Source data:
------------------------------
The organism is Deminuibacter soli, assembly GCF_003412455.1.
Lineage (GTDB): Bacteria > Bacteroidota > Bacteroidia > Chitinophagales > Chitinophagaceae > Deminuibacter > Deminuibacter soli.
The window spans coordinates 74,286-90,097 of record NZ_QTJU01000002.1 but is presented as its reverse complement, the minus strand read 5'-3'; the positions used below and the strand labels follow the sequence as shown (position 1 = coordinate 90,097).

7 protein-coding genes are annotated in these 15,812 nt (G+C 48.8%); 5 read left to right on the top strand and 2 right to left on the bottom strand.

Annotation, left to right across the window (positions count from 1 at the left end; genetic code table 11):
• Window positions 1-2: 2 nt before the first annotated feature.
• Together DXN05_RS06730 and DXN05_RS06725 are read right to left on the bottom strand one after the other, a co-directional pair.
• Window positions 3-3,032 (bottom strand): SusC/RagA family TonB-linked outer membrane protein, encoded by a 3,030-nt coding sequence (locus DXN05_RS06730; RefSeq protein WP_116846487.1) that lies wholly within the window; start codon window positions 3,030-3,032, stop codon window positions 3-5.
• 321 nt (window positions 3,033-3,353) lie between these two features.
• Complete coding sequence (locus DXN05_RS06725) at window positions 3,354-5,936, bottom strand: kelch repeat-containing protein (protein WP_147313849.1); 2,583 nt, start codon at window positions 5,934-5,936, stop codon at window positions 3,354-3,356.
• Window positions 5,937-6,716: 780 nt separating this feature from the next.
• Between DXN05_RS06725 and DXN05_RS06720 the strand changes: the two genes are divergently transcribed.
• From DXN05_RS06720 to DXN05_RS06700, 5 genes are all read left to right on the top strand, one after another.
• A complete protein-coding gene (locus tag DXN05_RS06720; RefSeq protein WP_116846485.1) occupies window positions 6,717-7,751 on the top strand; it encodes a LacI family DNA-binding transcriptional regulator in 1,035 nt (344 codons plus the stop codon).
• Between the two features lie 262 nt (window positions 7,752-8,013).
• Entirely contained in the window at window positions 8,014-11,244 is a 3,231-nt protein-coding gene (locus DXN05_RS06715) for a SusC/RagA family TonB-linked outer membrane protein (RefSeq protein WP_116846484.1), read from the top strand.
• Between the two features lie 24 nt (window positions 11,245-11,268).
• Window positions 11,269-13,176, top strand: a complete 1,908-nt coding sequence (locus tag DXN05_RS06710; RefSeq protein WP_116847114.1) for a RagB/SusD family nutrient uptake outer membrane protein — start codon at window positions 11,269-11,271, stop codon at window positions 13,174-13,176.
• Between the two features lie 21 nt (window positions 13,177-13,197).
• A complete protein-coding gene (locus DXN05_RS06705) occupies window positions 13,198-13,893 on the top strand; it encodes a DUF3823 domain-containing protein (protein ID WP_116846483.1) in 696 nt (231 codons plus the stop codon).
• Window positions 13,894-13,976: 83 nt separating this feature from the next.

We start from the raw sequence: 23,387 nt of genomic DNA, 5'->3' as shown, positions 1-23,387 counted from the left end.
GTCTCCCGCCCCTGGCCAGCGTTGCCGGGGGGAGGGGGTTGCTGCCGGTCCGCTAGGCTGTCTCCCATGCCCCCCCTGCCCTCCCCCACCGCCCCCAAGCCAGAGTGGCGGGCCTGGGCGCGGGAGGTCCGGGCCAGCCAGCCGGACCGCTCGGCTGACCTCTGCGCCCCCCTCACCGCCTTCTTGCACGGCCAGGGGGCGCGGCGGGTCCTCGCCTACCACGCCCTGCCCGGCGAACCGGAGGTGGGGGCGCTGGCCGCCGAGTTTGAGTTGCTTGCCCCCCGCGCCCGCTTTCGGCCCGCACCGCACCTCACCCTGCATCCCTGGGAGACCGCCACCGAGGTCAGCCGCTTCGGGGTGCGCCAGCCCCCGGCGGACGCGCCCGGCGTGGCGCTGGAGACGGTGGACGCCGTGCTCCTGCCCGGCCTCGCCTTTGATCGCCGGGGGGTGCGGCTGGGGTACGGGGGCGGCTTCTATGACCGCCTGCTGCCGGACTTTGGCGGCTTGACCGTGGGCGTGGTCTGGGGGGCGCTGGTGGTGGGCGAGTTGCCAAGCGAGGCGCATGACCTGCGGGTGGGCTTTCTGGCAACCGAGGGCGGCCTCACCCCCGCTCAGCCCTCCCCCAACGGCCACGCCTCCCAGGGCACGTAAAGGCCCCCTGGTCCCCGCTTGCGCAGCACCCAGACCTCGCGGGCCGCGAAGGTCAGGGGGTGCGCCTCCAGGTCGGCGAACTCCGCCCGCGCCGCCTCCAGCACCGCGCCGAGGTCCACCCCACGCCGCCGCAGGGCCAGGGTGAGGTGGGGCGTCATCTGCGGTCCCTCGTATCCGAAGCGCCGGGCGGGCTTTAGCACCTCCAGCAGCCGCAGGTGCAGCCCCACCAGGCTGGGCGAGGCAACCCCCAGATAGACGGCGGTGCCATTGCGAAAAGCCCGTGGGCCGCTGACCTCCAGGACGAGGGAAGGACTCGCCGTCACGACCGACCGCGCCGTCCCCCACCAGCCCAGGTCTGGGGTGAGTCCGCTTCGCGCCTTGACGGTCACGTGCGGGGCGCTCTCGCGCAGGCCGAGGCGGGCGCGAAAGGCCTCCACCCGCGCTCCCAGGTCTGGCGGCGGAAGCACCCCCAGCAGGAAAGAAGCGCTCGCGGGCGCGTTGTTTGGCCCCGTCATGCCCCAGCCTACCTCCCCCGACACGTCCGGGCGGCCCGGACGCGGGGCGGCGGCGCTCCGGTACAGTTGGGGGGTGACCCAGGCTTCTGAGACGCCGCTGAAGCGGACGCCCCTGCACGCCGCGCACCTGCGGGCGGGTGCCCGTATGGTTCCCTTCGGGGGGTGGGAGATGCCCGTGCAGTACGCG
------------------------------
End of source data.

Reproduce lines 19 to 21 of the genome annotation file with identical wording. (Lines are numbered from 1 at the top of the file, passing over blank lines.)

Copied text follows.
• Between the two features lie 21 nt (window positions 13,177-13,197).
• A complete protein-coding gene (locus DXN05_RS06705) occupies window positions 13,198-13,893 on the top strand; it encodes a DUF3823 domain-containing protein (protein ID WP_116846483.1) in 696 nt (231 codons plus the stop codon).
• Window positions 13,894-13,976: 83 nt separating this feature from the next.